College Campus Sexual Assault Lawyer
There appears to be an underground culture where sexual assault and rape on college campuses are either ignored and/or simply condoned. This has led to a shockingly high number of campus sexual assaults. The Centers for Disease Control and Prevention (CDC) conducted a study of 5,000 college students at over 100 colleges. The CDC discovered that 20 percent of women reported being the victims of sexual assault by being forced into sexual intercourse against their will. Many experts believe the percentage is actually much larger, but many victims do not feel comfortable coming forward or have blocked the traumatizing incident from their minds.Why Many Campus Sexual Assault Victims Say Nothing
It is a sad state of affairs on many college campuses when it comes to effectively investigating and rooting out sexual predators. Many victims face obstacles when they try to report a sexual assault incident. There have been reports of campus administrators effectively blaming the victim for what happened to them and lax investigation procedures that rarely result in the perpetrator being punished. For example, a University of Missouri swimmer reported that she had been raped to a nurse, a rape crisis counselor, a campus therapist, two doctors, and an athletic department administrator. The rapist had to be apprehended and criminal charges filed, right? No. In fact, no one affiliated with the university who was informed of the rape did anything, according to the Washington Post. Sixteen months after the swimmer's rape, she took her own life.Understanding the Laws Concerning Sexual Assault and Abuse
There are myriad state and federal laws concerning sexual assault. For example, under federal law, sexual violence is defined as "physical sexual acts against a person’s will or where a person is incapable of giving consent." Sexual violence includes assault, battery, and rape. In regards to college campuses, Title IX states that colleges are required to ensure all students have equal access to education, regardless of gender, sexual orientation, or gender identity. If a student is the victim of sexual harassment and violence, they are being subjected to gender discrimination. Title IX extends to incidents that occur off-campus as well. Furthermore, if a student is the victim of sexual assault or sexual harassment, universities must take affirmative steps to halt the discrimination, prevent its recurrence, and address its effects, according to EROC.Legal Action Against the Perpetrator
Victims of sexual assault may file criminal charges against the perpetrator. Victims may also file a civil case against the perpetrator seeking monetary damages for their harms and losses. A civil lawsuit would enable a victim to seek financial restitution for any medical expenses and lost income stemming from the assault and they can pursue compensation for the pain, suffering, and trauma associated with being a victim of sexual violence, such as rape. There are numerous short- and long-term ramifications of being sexually assaulted. Victims often report becoming severely depressed, becoming addicted to alcohol or medication, being unable to connect with another person emotionally, and even contemplating suicide.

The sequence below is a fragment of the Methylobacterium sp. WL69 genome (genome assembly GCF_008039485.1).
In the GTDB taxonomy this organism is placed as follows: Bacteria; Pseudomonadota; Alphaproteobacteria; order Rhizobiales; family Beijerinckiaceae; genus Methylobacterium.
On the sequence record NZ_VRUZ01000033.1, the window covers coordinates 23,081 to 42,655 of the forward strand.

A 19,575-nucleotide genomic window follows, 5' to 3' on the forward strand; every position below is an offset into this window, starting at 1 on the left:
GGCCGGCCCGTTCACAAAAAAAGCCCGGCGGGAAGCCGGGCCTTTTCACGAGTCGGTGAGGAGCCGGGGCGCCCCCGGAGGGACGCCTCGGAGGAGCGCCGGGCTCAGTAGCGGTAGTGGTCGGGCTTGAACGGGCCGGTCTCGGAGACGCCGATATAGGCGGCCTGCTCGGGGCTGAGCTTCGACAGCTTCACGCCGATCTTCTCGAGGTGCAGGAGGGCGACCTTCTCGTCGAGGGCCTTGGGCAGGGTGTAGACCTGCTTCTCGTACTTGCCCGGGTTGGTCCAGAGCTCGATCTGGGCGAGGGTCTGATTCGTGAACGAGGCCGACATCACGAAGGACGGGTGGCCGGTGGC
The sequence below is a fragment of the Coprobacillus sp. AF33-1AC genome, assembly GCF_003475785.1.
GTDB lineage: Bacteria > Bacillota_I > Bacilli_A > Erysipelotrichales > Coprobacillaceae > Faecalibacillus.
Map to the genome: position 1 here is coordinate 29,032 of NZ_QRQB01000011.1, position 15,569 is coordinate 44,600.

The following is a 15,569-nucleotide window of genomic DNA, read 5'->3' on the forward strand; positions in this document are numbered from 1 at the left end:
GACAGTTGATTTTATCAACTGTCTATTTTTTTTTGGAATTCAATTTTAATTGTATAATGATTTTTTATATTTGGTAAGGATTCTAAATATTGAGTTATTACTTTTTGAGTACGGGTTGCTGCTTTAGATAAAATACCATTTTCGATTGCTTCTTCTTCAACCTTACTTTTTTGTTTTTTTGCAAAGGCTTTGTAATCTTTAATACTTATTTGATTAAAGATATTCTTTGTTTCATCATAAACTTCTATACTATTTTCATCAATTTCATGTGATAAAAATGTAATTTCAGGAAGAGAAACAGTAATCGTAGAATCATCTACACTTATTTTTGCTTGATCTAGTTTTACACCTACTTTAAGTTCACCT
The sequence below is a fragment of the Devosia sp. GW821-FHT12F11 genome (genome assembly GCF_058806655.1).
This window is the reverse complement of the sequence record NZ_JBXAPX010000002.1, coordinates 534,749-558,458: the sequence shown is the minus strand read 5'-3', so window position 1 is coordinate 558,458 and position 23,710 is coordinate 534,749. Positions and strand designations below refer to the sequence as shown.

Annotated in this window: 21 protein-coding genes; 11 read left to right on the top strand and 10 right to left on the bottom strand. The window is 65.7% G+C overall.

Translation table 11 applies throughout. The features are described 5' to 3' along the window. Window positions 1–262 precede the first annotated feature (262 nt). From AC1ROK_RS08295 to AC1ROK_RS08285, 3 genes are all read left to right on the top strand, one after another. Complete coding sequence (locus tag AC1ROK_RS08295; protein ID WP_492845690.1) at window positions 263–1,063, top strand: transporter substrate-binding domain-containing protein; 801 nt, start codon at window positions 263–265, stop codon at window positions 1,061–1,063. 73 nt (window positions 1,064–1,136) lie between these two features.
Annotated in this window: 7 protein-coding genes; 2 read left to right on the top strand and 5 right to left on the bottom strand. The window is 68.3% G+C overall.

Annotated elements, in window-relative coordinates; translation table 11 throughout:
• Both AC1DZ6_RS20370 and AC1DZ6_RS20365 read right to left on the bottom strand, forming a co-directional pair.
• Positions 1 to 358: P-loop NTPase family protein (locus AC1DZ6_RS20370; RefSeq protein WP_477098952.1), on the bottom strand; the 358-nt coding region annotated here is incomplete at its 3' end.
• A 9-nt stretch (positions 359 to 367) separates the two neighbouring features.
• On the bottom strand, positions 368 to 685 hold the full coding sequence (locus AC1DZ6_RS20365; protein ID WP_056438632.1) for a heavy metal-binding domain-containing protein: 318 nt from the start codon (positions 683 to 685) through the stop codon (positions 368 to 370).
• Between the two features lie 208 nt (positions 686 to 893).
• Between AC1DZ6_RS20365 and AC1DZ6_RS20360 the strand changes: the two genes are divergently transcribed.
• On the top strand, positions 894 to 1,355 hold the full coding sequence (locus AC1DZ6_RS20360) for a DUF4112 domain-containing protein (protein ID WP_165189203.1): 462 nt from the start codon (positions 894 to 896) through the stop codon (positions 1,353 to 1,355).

If a sexual assault victim died as a proximate result of the assault, the family of the victim is entitled to file a wrongful death lawsuit against the perpetrator and/or the university. Furthermore, if the facts of an assault are shocking and reprehensible, punitive damages (i.e. punishment damages) may be pursued in an effort to deter subsequent attacks.Holding Universities Responsible for Campus Sexual Assault
As mentioned, if a student is the victim of sexual assault, criminal charges and a civil lawsuit can be pursued against the person who committed the assault. However, the legal options available to victims are not confined to the perpetrator. There may in fact be a viable case to be brought against a school or university on the basis of negligence. Effectively, if administrators at a college campus knew, or reasonably should have known, that a student was assaulted and did nothing, the college could be held liable. Negligence can occur in a variety of forms, including:
- Being informed of rape or other sexual assault and failing to initiate any type of investigation;
- Failing to maintain a safe campus (e.g., not employing security guards, not having adequate lighting at night, failing to monitor dormitories, frat houses, and sororities, etc.); and/or
- Hiring a professor or administrator with a record of sexual abuse
If a campus sexual assault victim decides to take legal action against the university, their lawyer will need to produce evidence showing that the university had “substantial control” over the perpetrator of the assault. For example, if there is evidence that an assault was reported to administrators and the perpetrator was not removed from campus or investigate the allegations, this could be considered negligence and a violation of Title IX.Results of Campus Sexual Assault Lawsuits
Victims are beginning to stand up and take action in court against negligent universities. For example, a Title IX campus sexual assault case was brought against the University of Colorado claiming that administrators acted with total indifference to repeated reports of sexual harassment and assault by football players and recruits. The university opted to settle the case for $2.5 million.
Editor’s Note: This page has been updated for accuracy and relevancy [cha 10.23.20]
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